[RFC PATCH 0/8] Qualcomm Cloud AI 100 driver

Jeffrey Hugo jhugo at codeaurora.org
Wed May 20 14:48:13 UTC 2020

On 5/20/2020 2:34 AM, Daniel Vetter wrote:
> On Wed, May 20, 2020 at 7:15 AM Greg Kroah-Hartman
> <gregkh at linuxfoundation.org> wrote:
>> On Tue, May 19, 2020 at 10:41:15PM +0200, Daniel Vetter wrote:
>>> On Tue, May 19, 2020 at 07:41:20PM +0200, Greg Kroah-Hartman wrote:
>>>> On Tue, May 19, 2020 at 08:57:38AM -0600, Jeffrey Hugo wrote:
>>>>> On 5/18/2020 11:08 PM, Dave Airlie wrote:
>>>>>> On Fri, 15 May 2020 at 00:12, Jeffrey Hugo <jhugo at codeaurora.org> wrote:
>>>>>>> Introduction:
>>>>>>> Qualcomm Cloud AI 100 is a PCIe adapter card which contains a dedicated
>>>>>>> SoC ASIC for the purpose of efficently running Deep Learning inference
>>>>>>> workloads in a data center environment.
>>>>>>> The offical press release can be found at -
>>>>>>> https://www.qualcomm.com/news/releases/2019/04/09/qualcomm-brings-power-efficient-artificial-intelligence-inference
>>>>>>> The offical product website is -
>>>>>>> https://www.qualcomm.com/products/datacenter-artificial-intelligence
>>>>>>> At the time of the offical press release, numerious technology news sites
>>>>>>> also covered the product.  Doing a search of your favorite site is likely
>>>>>>> to find their coverage of it.
>>>>>>> It is our goal to have the kernel driver for the product fully upstream.
>>>>>>> The purpose of this RFC is to start that process.  We are still doing
>>>>>>> development (see below), and thus not quite looking to gain acceptance quite
>>>>>>> yet, but now that we have a working driver we beleive we are at the stage
>>>>>>> where meaningful conversation with the community can occur.
>>>>>> Hi Jeffery,
>>>>>> Just wondering what the userspace/testing plans for this driver.
>>>>>> This introduces a new user facing API for a device without pointers to
>>>>>> users or tests for that API.
>>>>> We have daily internal testing, although I don't expect you to take my word
>>>>> for that.
>>>>> I would like to get one of these devices into the hands of Linaro, so that
>>>>> it can be put into KernelCI.  Similar to other Qualcomm products. I'm trying
>>>>> to convince the powers that be to make this happen.
>>>>> Regarding what the community could do on its own, everything but the Linux
>>>>> driver is considered proprietary - that includes the on device firmware and
>>>>> the entire userspace stack.  This is a decision above my pay grade.
>>>> Ok, that's a decision you are going to have to push upward on, as we
>>>> really can't take this without a working, open, userspace.
>>> Uh wut.
>>> So the merge criteria for drivers/accel (atm still drivers/misc but I
>>> thought that was interim until more drivers showed up) isn't actually
>>> "totally-not-a-gpu accel driver without open source userspace".
>>> Instead it's "totally-not-a-gpu accel driver without open source
>>> userspace" _and_ you have to be best buddies with Greg. Or at least
>>> not be on the naughty company list. Since for habanalabs all you
>>> wanted is a few test cases to exercise the ioctls. Not the entire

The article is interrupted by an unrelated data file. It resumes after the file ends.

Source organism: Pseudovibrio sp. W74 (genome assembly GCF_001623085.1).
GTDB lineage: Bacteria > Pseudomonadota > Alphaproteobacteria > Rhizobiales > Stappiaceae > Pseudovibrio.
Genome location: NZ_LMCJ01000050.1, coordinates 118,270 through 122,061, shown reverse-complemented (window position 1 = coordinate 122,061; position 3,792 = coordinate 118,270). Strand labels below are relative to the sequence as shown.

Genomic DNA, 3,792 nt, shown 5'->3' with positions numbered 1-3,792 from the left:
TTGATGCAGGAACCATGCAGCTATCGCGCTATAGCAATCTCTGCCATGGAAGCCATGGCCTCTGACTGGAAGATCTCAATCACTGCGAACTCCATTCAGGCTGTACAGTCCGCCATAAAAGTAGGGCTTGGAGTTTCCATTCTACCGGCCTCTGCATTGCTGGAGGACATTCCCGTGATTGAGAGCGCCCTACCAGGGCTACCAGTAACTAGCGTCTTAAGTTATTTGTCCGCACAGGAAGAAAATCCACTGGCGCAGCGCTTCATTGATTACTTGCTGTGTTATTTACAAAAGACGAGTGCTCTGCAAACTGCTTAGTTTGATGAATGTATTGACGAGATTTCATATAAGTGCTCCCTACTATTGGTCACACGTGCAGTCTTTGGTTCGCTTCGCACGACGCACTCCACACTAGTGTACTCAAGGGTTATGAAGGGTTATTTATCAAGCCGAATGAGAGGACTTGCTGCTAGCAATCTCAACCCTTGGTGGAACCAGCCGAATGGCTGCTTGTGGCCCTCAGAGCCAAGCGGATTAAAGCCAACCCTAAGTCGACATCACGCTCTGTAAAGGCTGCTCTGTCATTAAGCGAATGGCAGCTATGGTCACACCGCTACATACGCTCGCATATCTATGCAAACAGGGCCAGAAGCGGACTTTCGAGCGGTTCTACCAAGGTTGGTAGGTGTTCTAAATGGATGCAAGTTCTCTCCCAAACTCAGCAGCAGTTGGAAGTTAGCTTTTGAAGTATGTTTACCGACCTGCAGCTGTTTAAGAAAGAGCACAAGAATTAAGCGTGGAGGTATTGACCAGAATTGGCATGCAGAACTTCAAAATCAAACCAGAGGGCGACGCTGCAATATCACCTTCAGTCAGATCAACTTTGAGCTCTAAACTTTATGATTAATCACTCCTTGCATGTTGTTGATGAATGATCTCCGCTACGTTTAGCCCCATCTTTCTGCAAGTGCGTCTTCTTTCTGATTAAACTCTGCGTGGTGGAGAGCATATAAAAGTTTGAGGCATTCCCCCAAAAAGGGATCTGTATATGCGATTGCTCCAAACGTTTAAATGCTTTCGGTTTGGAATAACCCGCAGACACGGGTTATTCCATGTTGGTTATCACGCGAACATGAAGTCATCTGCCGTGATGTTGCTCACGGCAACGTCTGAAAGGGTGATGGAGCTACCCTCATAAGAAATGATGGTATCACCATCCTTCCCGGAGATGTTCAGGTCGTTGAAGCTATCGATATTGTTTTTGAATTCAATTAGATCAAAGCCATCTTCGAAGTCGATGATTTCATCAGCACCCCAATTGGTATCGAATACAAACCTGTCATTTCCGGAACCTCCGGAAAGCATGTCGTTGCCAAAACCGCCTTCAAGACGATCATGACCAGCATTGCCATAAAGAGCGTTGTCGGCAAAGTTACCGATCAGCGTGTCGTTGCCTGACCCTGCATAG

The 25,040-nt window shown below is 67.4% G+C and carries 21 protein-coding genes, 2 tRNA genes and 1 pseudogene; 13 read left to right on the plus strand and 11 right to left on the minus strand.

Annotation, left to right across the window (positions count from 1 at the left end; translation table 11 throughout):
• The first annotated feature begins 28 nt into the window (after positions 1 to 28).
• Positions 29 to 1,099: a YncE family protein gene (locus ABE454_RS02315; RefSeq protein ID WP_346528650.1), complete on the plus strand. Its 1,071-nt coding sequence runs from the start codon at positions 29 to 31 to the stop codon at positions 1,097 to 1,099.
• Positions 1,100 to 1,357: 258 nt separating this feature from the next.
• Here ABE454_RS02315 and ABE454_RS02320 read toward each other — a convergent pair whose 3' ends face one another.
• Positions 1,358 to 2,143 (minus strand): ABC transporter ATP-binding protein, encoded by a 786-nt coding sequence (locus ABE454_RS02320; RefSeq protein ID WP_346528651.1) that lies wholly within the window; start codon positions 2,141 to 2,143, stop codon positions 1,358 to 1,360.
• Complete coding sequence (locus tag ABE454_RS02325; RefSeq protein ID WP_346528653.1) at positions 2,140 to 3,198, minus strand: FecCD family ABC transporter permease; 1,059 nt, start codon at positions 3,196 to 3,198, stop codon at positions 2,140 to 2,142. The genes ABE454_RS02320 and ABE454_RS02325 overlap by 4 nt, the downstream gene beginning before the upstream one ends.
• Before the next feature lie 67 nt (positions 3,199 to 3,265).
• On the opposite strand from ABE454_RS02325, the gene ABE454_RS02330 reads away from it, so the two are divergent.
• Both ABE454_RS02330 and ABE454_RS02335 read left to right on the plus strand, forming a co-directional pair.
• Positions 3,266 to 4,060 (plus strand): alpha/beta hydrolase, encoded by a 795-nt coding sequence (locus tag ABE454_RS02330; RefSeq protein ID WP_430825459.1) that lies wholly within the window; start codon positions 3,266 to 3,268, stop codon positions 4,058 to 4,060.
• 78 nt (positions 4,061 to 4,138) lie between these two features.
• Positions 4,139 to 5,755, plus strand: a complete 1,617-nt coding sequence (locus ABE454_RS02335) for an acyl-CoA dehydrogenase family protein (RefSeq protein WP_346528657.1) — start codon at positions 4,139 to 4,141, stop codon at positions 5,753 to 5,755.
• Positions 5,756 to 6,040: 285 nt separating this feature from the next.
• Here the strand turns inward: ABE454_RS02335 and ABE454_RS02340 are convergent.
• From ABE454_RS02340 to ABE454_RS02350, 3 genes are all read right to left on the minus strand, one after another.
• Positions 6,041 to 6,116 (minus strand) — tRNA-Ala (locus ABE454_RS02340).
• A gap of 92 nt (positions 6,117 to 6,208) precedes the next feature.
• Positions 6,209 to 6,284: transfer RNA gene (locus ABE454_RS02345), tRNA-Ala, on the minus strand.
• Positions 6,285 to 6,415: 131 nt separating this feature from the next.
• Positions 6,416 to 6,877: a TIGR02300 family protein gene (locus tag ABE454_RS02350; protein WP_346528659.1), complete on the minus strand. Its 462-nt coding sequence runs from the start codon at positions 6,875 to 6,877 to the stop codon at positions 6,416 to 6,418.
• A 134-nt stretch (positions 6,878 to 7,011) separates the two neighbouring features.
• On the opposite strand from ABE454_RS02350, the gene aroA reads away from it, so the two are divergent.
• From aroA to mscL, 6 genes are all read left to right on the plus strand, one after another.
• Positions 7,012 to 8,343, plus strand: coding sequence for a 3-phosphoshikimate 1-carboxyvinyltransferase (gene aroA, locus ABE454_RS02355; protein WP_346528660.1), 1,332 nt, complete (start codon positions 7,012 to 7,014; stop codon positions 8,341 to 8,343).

>>> userspace.
>> Also, to be fair, I have changed my mind after seeing the mess of
>> complexity that these "ioctls for everyone!" type of pass-through
>> these kinds of drivers are creating.  You were right, we need open
>> userspace code in order to be able to properly evaluate and figure out
>> what they are doing is right or not and be able to maintain things over
>> time correctly.
>> So I was wrong, and you were right, my apologies for my previous
>> stubbornness.
> Awesome and don't worry, I'm pretty sure we've all been stubborn
> occasionally :-)
>  From a drivers/gpu pov I think still not quite there since we also
> want to see the compiler for these programmable accelerator thingies.
> But just having a fairly good consensus that "userspace library with
> all the runtime stuff excluding compiler must be open" is a huge step
> forward. Next step may be that we (kernel overall, drivers/gpu will
> still ask for the full thing) have ISA docs for these programmable
> things, so that we can also evaluate that aspect and gauge how many
> security issues there might be. Plus have a fighting chance to fix up
> the security leaks when (post smeltdown I don't really want to
> consider this an if) someone finds a hole in the hw security wall. At
> least in drivers/gpu we historically have a ton of drivers with
> command checkers to validate what userspace wants to run on the
> accelerator thingie. Both in cases where the hw was accidentally too
> strict, and not strict enough.

I think this provides a pretty clear guidance on what you/the community 
are looking for, both now and possibly in the future.

Thank you.

 From my perspective, it would be really nice if there was something 
like Mesa that was a/the standard for these sorts of accelerators.  Its 
somewhat the wild west, and we've struggled with it.

I don't work on the compiler end of things, but based on what I've seen 
in my project, I think the vendors are going to be highly resistant to 
opening that up.  There is more than just the raw instruction set that 
goes on in the device, and its viewed as "secret sauce" even though I 
agree with your previous statements on that viewpoint.
Jeffrey Hugo
Qualcomm Technologies, Inc. is a member of the
Code Aurora Forum, a Linux Foundation Collaborative Project.

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